Obamacare

Health Law Produces Hospital Savings, But Startup Costs Run Far Higher

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Whitehouse.gov

The Department of Health and Human Services issued a press release yesterday noting that uncompensated care costs—expenses related to treating uninsured individuals, mostly in hospital emergency rooms—for hospitals are expected to drop about $5.7 billion this year as a result of expanded health coverage under the law. The bulk of the reduction, about 74 percent, is expected to occur in states that chose to Obamacare's option to expand Medicaid. 

That's not nothing, but those supposed savings come at a significant cost. According to a Bloomberg Government report released Wednesday, the startup costs associated with the law and an associated health technology program are much higher than projected by the Congressional Budget Office (CBO) or talked about publicly. The startup tab for Obamacare and a related program to spur electronic health records is over $73 billion so far, according to the report, an amount "substantially greater than what the Congressional Budget Office (CBO) initially estimated health reform would cost by this point," the report notes. A little more than $2 billion went to fund the creation of the federal health exchange. 

Most of the spending accounted for in the Bloomberg Government report is not related to health insurance subsidies under the law. But the money that goes to fund expanded coverage, both for exhange based private plans and Medicaid, is expected to grow substantially over the next several years. Earlier this year, the CBO projected that the federal government would spend about $47 billion on private insurance subsidies, and about $41 billion on Medicaid coverage under the law, next year. That's how much it costs to fund the coverage that HHS is saying is responsible for the $5.7 billion drop in uncompensated care spending. Now, obviously there are a variety of other components of the law, including various taxes and hoped-for Medicare cuts intended to offset the spending on coverage. But the isolated comparison suggests that expanding coverage is not a very effective way to reduce uncompensated care spending. If all we'd wanted was to plug that hole, we could have done so for a lot less.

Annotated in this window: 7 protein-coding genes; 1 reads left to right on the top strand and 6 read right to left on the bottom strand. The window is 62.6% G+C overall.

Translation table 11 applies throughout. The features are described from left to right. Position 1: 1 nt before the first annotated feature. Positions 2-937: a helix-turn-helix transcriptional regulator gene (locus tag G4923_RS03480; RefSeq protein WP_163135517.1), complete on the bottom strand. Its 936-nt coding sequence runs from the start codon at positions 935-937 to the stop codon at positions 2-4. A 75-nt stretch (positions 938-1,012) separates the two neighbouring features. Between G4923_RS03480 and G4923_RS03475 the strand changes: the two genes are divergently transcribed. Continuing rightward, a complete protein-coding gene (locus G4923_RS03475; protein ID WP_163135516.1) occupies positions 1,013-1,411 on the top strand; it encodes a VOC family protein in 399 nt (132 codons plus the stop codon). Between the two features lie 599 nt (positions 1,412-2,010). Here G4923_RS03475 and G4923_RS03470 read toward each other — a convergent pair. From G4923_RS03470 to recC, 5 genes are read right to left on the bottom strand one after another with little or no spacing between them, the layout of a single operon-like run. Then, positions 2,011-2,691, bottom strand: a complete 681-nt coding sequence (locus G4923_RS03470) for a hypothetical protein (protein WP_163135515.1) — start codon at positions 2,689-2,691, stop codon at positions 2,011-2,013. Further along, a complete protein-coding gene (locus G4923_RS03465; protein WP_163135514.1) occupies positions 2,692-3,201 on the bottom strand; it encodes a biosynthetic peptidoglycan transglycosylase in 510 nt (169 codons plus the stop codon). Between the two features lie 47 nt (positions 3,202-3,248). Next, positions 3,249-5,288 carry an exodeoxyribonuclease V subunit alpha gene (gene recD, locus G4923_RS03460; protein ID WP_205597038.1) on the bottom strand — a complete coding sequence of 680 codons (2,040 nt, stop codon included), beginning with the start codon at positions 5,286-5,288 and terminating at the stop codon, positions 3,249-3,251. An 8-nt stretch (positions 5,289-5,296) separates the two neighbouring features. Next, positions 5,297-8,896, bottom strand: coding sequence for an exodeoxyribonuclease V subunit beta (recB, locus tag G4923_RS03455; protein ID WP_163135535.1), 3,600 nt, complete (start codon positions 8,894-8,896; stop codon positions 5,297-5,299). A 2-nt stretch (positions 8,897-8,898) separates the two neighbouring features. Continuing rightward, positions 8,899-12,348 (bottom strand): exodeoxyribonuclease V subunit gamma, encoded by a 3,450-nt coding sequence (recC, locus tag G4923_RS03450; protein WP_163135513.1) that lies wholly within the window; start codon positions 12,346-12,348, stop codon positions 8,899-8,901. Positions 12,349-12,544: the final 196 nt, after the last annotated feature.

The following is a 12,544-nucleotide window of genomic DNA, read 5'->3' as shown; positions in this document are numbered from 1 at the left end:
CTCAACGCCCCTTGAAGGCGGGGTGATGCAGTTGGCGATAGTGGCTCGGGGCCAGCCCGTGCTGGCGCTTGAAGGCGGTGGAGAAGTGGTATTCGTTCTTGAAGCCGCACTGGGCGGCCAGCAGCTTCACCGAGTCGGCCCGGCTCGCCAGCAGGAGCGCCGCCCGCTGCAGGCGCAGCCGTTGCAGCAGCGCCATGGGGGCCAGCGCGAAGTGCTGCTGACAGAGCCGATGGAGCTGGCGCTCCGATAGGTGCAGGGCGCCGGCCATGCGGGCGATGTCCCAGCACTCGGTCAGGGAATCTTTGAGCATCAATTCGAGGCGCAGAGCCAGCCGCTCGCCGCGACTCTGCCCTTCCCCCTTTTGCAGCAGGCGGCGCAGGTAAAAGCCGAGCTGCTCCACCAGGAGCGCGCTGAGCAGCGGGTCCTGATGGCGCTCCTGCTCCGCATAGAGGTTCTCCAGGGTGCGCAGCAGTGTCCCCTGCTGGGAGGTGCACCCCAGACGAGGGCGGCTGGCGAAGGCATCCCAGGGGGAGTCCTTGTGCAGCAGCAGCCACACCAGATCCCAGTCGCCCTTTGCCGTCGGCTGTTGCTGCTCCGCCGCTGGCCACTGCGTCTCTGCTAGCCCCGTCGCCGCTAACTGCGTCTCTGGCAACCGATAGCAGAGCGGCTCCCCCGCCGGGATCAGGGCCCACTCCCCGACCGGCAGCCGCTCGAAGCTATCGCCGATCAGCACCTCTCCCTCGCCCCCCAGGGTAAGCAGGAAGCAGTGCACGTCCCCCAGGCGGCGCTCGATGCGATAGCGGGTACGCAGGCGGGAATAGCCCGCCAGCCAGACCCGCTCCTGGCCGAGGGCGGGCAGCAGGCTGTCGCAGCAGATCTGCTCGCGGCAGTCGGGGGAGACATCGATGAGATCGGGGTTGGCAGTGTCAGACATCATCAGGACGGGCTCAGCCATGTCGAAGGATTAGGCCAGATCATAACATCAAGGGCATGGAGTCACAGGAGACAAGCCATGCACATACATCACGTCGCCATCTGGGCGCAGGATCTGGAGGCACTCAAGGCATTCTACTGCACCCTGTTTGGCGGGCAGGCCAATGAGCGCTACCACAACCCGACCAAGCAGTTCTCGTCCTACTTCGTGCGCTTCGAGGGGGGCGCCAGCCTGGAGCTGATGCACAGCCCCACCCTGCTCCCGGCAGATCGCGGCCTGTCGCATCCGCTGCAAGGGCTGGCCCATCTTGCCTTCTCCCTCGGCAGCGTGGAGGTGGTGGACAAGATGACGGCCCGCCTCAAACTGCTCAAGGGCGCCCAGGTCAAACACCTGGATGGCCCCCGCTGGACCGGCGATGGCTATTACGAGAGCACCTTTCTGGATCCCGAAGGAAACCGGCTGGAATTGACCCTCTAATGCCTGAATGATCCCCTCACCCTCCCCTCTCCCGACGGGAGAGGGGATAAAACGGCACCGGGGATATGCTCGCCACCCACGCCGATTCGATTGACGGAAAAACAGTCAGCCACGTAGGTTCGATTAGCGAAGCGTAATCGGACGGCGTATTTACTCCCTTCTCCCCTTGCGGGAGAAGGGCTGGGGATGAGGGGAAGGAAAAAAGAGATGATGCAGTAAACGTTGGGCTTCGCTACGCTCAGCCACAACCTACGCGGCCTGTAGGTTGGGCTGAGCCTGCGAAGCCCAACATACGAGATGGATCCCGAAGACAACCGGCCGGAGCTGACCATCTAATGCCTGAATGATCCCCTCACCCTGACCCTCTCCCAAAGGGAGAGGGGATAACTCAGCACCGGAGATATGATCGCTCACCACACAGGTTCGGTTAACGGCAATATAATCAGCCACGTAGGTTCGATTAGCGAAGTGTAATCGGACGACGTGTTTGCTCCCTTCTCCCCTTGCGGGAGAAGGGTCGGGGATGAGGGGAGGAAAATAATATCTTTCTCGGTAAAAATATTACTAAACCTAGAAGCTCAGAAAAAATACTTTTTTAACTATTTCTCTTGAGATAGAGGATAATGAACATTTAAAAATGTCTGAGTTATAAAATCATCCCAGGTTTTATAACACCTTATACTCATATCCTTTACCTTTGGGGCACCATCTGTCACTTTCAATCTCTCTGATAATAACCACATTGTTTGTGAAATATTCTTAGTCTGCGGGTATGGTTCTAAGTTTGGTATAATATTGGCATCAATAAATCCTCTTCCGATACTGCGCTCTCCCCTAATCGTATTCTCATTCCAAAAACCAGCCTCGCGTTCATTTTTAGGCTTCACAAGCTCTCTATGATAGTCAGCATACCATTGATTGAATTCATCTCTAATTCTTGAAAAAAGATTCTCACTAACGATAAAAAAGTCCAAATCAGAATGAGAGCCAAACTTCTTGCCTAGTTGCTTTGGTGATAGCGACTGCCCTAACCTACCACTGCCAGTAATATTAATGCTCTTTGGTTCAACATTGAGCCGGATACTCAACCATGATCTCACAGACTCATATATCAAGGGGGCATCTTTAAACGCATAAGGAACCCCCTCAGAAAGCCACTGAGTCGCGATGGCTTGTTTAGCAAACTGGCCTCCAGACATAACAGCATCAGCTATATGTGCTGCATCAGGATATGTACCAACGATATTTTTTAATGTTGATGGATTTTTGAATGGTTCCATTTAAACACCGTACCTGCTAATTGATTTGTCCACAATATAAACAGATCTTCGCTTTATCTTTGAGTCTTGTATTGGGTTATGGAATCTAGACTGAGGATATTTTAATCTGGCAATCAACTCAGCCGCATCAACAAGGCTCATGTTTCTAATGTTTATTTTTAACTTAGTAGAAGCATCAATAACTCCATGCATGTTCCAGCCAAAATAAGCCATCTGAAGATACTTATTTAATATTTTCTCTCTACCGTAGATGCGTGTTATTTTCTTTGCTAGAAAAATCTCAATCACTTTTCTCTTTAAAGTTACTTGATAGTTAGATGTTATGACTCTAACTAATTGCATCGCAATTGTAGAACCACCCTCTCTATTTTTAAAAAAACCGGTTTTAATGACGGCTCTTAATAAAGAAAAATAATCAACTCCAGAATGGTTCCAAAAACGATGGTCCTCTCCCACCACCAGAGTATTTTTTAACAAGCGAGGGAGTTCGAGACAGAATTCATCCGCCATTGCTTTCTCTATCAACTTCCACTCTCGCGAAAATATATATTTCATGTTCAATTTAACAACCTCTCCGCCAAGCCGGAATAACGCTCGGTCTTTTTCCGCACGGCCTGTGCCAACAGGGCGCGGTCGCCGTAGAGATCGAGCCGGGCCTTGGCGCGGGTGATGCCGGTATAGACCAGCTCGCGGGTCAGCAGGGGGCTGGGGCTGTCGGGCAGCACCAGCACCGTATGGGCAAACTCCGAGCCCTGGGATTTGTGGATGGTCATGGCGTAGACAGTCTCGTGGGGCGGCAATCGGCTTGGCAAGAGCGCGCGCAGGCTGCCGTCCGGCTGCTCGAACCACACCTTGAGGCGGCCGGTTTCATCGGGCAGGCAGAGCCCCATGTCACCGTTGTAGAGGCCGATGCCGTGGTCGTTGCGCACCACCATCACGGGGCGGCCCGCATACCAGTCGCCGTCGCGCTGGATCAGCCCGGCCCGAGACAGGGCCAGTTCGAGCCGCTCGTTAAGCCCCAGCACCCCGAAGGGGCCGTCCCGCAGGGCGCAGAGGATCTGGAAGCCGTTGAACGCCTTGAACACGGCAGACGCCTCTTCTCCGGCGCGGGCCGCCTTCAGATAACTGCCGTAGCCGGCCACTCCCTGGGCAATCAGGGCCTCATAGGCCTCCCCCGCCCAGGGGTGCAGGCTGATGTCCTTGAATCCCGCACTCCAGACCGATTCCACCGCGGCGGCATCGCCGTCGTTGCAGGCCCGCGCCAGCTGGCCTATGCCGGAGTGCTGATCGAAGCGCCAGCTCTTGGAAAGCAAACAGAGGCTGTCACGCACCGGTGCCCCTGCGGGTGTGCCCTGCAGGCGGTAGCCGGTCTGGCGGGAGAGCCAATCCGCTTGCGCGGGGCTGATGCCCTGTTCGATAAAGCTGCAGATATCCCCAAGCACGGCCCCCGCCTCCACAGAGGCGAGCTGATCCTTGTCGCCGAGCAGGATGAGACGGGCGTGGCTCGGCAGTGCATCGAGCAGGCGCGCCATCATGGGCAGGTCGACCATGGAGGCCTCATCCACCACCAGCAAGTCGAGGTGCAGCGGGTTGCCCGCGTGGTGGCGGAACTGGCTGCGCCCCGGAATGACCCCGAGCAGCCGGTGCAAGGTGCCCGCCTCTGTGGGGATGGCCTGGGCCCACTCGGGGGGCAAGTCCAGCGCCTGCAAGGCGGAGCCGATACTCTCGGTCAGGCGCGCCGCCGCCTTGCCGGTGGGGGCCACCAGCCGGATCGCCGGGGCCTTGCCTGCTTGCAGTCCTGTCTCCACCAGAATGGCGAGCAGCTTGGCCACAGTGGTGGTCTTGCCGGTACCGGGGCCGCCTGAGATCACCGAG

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  1. You can play hide the pea all you want, but the pea is still there.

  2. The startup tab for Obamacare … is over $73 billion so far, according to the report

    That’s $227 from every man, woman, and child in the US — so far.

  3. Obama; “ROI? We don’t need no stinkin’ ROI – we are the government…well at least I am”

  4. “uncompensated care costs?expenses related to treating uninsured individuals, mostly in hospital emergency rooms?for hospitals are expected to drop about $5.7 billion this year as a result of expanded health coverage under the law.”

    How does this count as savings? These people still went to the hospital and still got treatment. The treatment just got paid for out of Medicaid instead of out of the Medicare differential payment program and/or by the hospital. Moving a cost from one ledger column to another isn’t a savings- it’s accounting.

    1. Ding. Ding. We have a winner. And let’s not overlook the weasel wording:

      are expected to drop about $5.7 billion

    2. To be fair, moving treatment from ERs to more planned, relaxed modes of treatment does save money. It’s not just moving stuff around in a ledger, ER treatment really does cost more than the alternative.

      1. If you were totally uninsured (to the point of getting treated only at the ER) and recently signed up for medicaid, you’re obviously going to visit the hospital more than once year. You’re now eligible to receive more free stuff for the rest of your life.

        The ACA fans uses similar logic to tout preventative treatments of ACA as a way to control healthcare cost. They’ll reasons that you can detect cancer early you could get free testing. But if every single American got cancer test once or twice a year, the cost will skyrocket and hospitals wouldn’t be able to function. They ignore the larger cost that makes the short term saving theoretically possible.

  5. are expected to drop about $5.7 billion this year as a result of expanded health coverage under the law.

    *drums fingers on table*

    So, Bob, you say if I invest in this scheme of yours, I’m guaranteed a 900% return…

  6. That’s not nothing…

    Yes it is nothing!

    The supposed cost of treating the uninsured in emergency rooms was one of the key excuses for the disaster of Obamacare. But that cost is in the noise: that cost has always been in the noise.

    Using it as a reason to overhaul an entire health care system is beyond stupid, and the lunacy of this thinking should be called out at every opportunity.

  7. Rack it up dude, lets hit it.

    http://www.Crypt-Tools.tk

  8. Here comes Suderman to put lipstick on the Obamacare pig again.

    uncompensated care costs?expenses related to treating uninsured individuals, mostly in hospital emergency rooms?for hospitals are expected to drop about $5.7 billion this year as a result of expanded health coverage under the law. The bulk of the reduction, about 74 percent, is expected to occur in states that chose to Obamacare’s option to expand Medicaid.

    Going by the Obama administration’s past performance, we can expect that the reality is going to be much worse than they publicly “expected”.

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